Market for 'Right-to-Borrow': A Theory of Credit Cooperatives
|Speaker:||Arupratan Daripa, Birbeck College|
|Date:||Friday 26 May 2000|
|Location:||Room 106 Streatam Court|
The paper presents a theory of a non-market collective credit organization as an optimal institutional solution to the problem of a distorted formal credit market. I construct a model in which agents have low wealth and need to borrow funds to invest in a project. The type of the project as well as the effort expended are private information of the agent.
I show that the information asymmetry coupled with lack of own wealth leads to severe distortion, and sometimes complete collapse, of the formal credit market. I show that an optimal solution to the above problem is to add a market for "right-to-borrow." Of course, since everyone has free access to borrowing, such a market could not arise. I show that a credit cooperative can implement a market for right-to-borrow, which restores first-best whenever the underlying information problem is severe.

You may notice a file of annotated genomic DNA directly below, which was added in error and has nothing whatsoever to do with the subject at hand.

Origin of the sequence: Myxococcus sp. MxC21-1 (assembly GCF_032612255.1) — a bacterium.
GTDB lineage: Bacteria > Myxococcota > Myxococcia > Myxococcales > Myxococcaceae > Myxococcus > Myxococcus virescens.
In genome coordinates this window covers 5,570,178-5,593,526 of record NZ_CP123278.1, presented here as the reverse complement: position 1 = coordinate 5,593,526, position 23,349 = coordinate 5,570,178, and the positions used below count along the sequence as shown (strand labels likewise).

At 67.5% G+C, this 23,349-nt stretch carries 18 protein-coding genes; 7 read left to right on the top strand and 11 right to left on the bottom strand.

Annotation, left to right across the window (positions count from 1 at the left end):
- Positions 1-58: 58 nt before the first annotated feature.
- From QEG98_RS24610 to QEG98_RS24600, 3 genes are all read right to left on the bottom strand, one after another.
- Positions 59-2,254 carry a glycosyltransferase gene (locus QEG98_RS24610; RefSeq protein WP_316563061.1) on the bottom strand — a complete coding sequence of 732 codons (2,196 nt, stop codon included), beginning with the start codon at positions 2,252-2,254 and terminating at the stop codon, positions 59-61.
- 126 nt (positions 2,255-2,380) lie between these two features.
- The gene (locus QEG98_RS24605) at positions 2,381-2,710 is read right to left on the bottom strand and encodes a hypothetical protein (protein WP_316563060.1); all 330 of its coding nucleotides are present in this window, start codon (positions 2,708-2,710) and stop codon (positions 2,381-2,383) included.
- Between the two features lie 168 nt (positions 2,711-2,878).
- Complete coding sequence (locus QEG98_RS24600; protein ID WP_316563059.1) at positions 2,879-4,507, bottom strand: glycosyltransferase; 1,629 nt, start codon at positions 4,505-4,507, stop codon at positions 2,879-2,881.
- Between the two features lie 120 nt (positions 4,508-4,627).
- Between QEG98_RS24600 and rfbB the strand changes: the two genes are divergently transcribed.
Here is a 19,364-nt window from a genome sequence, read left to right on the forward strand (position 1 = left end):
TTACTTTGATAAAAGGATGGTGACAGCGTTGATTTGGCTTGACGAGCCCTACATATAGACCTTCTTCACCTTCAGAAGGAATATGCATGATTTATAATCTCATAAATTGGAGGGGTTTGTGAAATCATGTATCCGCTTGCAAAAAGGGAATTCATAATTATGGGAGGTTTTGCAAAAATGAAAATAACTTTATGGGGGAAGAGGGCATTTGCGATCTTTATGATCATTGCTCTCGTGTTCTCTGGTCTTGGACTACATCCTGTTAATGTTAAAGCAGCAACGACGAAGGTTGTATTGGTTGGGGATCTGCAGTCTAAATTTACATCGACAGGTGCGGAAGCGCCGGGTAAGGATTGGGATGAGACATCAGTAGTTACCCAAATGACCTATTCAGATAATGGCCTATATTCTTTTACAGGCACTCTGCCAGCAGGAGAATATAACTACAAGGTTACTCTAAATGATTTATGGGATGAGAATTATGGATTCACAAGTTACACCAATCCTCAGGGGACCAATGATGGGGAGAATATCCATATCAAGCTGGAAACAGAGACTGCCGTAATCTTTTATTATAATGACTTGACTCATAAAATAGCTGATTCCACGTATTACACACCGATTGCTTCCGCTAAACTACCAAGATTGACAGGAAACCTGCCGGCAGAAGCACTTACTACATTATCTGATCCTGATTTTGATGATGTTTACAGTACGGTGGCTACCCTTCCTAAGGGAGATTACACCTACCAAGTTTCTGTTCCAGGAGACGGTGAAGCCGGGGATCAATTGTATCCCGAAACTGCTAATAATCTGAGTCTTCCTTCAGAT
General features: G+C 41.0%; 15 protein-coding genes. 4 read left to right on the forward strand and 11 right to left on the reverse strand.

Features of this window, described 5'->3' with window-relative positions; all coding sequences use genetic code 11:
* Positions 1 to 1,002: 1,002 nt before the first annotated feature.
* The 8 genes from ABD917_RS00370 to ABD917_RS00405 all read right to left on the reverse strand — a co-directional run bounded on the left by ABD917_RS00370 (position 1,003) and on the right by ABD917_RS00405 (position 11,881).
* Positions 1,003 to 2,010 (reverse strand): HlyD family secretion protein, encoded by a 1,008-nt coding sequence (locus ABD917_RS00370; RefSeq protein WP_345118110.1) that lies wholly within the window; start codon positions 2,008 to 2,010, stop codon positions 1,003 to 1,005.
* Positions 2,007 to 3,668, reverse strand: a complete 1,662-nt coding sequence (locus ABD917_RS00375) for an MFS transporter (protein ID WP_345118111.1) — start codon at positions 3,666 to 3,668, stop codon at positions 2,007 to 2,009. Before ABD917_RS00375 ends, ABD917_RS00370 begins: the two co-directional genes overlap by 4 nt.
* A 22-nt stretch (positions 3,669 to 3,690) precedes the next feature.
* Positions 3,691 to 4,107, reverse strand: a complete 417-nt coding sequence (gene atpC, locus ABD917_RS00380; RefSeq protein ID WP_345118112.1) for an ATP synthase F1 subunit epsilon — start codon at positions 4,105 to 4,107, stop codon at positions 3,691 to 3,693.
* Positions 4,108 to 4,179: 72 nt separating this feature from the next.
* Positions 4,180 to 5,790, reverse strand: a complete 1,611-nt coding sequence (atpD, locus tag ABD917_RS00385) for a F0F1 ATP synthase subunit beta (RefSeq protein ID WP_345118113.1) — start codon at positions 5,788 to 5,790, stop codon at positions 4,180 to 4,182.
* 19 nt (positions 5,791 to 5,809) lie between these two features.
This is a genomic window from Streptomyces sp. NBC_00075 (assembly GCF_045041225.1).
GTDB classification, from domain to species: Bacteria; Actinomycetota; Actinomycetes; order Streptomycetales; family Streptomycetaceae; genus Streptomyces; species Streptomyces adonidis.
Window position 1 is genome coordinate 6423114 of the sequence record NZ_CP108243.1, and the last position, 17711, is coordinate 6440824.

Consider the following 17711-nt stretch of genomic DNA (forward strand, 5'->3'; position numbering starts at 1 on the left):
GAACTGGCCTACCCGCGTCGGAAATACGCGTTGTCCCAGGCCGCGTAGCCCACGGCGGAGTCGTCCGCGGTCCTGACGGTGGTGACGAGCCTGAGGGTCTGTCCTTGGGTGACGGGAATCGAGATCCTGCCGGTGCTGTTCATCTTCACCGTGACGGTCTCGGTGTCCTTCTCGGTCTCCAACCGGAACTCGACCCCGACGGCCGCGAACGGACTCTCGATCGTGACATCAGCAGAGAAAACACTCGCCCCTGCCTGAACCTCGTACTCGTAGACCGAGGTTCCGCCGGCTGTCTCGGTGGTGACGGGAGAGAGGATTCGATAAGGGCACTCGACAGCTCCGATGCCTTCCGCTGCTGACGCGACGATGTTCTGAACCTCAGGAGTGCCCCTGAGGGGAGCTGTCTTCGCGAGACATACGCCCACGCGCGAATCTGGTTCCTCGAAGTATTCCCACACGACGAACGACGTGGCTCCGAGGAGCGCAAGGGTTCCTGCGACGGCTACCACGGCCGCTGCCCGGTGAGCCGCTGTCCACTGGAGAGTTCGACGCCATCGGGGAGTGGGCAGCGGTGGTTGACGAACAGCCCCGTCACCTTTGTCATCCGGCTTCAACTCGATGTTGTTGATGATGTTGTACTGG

The literature suggests that a credit cooperative can improve on formal markets because of peer monitoring or long term local interaction. In contrast, the view presented here is based on market implementation.
Finally, I investigate the role of monitoring in this model. In the literature monitoring has a direct role in improving output. Here monitoring can have an indirect effect. I show that adding a "little bit" of monitoring extends the scope of the mechanism used by the cooperative even if monitoring has no direct effect on output. While the mechanism without monitoring restores first best exactly when the information problems are severe, the augmented mechanism attains first-best at all complementary levels of information problems as well.